Narendra Modi has a big reason to thank his West Bengal counterpart, Mamata Banerjee. Her staunch opposition to the Tata Nano gave the Gujarat chief minister a foothold in the country’s automobile map. To his credit, Modi not only grabbed the opportunity with both hands, but also ensured he got to be in the driver’s seat as far as attracting automobile investment was concerned.
Consider this: by 2015-16, nearly one of every three cars that roll out in the country could be from Gujarat. If that’s not enough, in the next three-five years, half the installed capacity for making cars in India will be located in the state.
Just two years ago, the Sanand-Mehsana hub where most of the new car projects are being set up was nowhere on the country’s auto map, then dominated by the big boys in the Pune-Chakan-Aurangabad belt of Maharashtra, the Chennai hinterland of Tamil Nadu and the Gurgaon-Manesar belt in Haryana.
New projects in Sanand-Mehsana belt
|Figures based on announcements.
Kia Motors is still under discussion.
(All capacity is per annum)
|* The Tata Nano plant has a capacity of 250,000 per annum, but can go up to 500,000|
|* General Motors is expanding its capacity in Halol from 85,000 to 110,000 per annum|
With car makers from Maruti Suzuki, Peugeot PSA, Ford India and Kia Motors, apart from the Tatas and General Motors, making a beeline, the Gujarat government has cleared or is in advanced stages of negotiations for additional capacity to make nearly three million cars per annum, starting 2014.
Emphasising the trend, Abdul Majeed, PricewaterhouseCoopers partner who leads auto practice in India, says, “Over the next three-five years, we estimate Gujarat will have an installed capacity of over three million per annum, nearly half of the total capacity in the country by then.”
To look at it from another perspective, the car industry had projected total car sales would be 4.5-5 million by financial year 2015-16. Assuming that slightly more than half the capacity planned in Gujarat will be available by then, a third of the cars sold in the country should roll out of Gujarat, according to industry experts.
The total investment of these new projects is estimated at more than Rs 26,000 crore, not including the ones where talks are still on.
Those shifting to Gujarat have good reasons. Maruti Suzuki, for example, is the largest investor in the auto sector in Gujarat and has signed a pact with the state government to set up a two million per annum capacity plant in Mehsana district. The investment tag is Rs 18,000 crore.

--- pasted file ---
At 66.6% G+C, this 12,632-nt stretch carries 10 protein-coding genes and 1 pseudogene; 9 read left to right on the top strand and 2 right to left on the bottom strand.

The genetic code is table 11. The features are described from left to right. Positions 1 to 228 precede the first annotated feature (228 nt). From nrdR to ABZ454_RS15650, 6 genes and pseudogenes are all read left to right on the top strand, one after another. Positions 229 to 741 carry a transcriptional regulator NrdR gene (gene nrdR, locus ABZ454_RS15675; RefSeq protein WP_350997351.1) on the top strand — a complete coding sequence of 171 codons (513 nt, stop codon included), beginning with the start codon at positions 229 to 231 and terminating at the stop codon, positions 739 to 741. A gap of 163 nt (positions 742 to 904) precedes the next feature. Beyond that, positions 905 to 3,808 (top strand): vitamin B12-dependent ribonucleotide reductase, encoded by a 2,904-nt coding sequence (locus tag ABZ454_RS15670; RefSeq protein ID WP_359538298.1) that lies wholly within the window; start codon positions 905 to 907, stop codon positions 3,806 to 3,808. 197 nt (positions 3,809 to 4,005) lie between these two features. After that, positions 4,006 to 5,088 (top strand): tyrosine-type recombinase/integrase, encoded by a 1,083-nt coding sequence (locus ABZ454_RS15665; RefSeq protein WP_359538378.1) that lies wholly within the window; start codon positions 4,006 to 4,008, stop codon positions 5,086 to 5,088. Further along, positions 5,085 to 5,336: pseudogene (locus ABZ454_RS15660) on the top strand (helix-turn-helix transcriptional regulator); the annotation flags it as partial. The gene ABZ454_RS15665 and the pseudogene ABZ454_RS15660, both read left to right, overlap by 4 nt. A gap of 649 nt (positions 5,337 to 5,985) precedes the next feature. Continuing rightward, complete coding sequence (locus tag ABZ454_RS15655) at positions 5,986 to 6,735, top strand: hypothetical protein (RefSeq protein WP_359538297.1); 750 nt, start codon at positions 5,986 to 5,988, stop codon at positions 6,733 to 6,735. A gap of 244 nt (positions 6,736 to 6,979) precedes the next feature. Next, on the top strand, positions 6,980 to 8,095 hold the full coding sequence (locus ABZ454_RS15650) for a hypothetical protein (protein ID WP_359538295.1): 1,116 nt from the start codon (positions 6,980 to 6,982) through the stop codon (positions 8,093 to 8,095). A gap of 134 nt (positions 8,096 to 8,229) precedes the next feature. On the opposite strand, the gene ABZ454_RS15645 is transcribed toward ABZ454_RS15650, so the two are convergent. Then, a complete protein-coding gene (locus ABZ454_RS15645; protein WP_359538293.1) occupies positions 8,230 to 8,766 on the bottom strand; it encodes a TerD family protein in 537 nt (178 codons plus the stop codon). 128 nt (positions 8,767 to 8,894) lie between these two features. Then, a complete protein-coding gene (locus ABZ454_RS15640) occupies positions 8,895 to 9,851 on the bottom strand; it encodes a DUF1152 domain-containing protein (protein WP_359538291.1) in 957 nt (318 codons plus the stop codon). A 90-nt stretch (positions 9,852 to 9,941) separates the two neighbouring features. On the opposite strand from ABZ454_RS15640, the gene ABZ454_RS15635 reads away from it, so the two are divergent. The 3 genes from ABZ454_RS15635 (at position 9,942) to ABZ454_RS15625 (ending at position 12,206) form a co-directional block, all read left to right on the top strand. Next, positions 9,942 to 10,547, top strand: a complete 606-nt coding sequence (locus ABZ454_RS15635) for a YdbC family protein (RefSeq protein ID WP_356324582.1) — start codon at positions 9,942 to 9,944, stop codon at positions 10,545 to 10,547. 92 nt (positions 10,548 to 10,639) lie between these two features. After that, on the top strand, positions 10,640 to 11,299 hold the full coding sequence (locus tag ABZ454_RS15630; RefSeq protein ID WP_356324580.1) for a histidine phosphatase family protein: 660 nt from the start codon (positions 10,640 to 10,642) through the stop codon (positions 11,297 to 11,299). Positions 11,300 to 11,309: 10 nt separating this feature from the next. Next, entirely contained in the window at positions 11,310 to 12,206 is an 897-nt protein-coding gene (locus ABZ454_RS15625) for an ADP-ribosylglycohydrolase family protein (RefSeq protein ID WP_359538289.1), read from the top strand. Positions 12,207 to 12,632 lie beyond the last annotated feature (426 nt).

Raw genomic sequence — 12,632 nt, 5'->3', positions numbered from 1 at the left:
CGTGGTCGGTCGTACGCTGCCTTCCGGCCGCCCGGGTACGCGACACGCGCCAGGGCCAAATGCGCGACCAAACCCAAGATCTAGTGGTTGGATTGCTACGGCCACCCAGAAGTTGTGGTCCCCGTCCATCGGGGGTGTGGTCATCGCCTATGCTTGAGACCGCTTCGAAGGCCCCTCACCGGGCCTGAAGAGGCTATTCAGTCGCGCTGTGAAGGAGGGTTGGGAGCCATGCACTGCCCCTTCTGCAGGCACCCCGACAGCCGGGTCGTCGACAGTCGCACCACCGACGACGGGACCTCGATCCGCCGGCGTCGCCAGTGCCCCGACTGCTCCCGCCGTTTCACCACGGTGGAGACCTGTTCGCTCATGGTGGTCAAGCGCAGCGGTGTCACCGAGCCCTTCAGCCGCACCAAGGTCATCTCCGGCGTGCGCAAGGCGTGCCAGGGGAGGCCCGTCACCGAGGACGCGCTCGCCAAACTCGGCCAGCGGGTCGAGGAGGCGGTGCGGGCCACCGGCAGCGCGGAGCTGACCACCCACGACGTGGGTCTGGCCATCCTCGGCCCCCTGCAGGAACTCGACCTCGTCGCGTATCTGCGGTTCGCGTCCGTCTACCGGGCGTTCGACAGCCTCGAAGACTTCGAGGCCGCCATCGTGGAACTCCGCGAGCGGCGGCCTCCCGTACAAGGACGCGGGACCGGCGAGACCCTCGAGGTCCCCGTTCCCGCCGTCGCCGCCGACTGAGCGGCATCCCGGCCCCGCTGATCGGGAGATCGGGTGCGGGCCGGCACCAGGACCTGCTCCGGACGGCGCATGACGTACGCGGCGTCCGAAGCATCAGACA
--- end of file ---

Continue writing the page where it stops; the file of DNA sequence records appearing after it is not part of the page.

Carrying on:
The company has all its capacity currently in Haryana, where it is facing serious problems with workers forcing it to close the Manesar factory thrice this year. So, it has obviously resolved not to put all its eggs in one basket.
“I think all major projects on expansion and new projects are now coming to Gujarat. I have not heard of any going to other locations. The capacity being built up there will be equivalent to what is currently available across the country for cars,” points out R C Bhargava, chairman, Maruti Suzuki India Limited (MSIL).
There are three reasons for the Japanese giant's faith in Gujarat. One, proximity to Mundhra port reduces its freight costs as most ships that handle cars now come to Mundhra instead of Mumbai or Nava Sheva. Secondly, Bhargava says there is a perception the government is more pro-active in clearing projects. Thirdly, land acquisition is not troublesome. About half of the 1,400 acres earmarked for Maruti is land already acquired by the government. “For the rest, the government is open about supporting us to negotiate the commercial terms with farmers. In other states, they don’t want to be seen,” adds Bhargava.
Ford India, currenty located in Chennai with a capacity of 200,000 per annum, has preferred to go to Gujarat and build a much larger plant there, instead of sticking to the south. The company will also build an engine plant in the state with a capacity of 270,000 per annum.
Michael Boneham, president and managing director, Ford India, says, "The new facility at Gujarat will complement our world-class operations and facilities in Tamil Nadu wonderfully. Ford selected Gujarat because of its pro-business environment, infrastructure, access to ports and skilled workforce. Our second plant in Sanand will give us access to the north-western region, which is by and large the biggest market for passenger cars in the country. Gujarat will also help us get access and balance in India from a logistics aspect.”
But, the newfound aura around Gujarat could lead to its own problems, the biggest being in getting skilled labour attuned to the auto industry. Says a director of a well known international car company which has been scouting opportunities in India, “Gujarat’s development has been based on oil and petrochemicals, so there is bound to be a shortage of skilled auto labour and that could be a challenge.” He also points out the state has doled out huge land tracts for projects, which is not required, and many of the large production numbers promised may not even come though. “Car companies are taking 1,000 acres of land to build half a million cars. In Japan, they do more numbers in less than 100 acres. So, is it just a land play or will the project actually come?" he asks.
The production numbers of Nano have not lived up to expectations. It sold a little more than 140,000 in the 18 months from July 2009, though the projection was of more than 240,000 cars annually.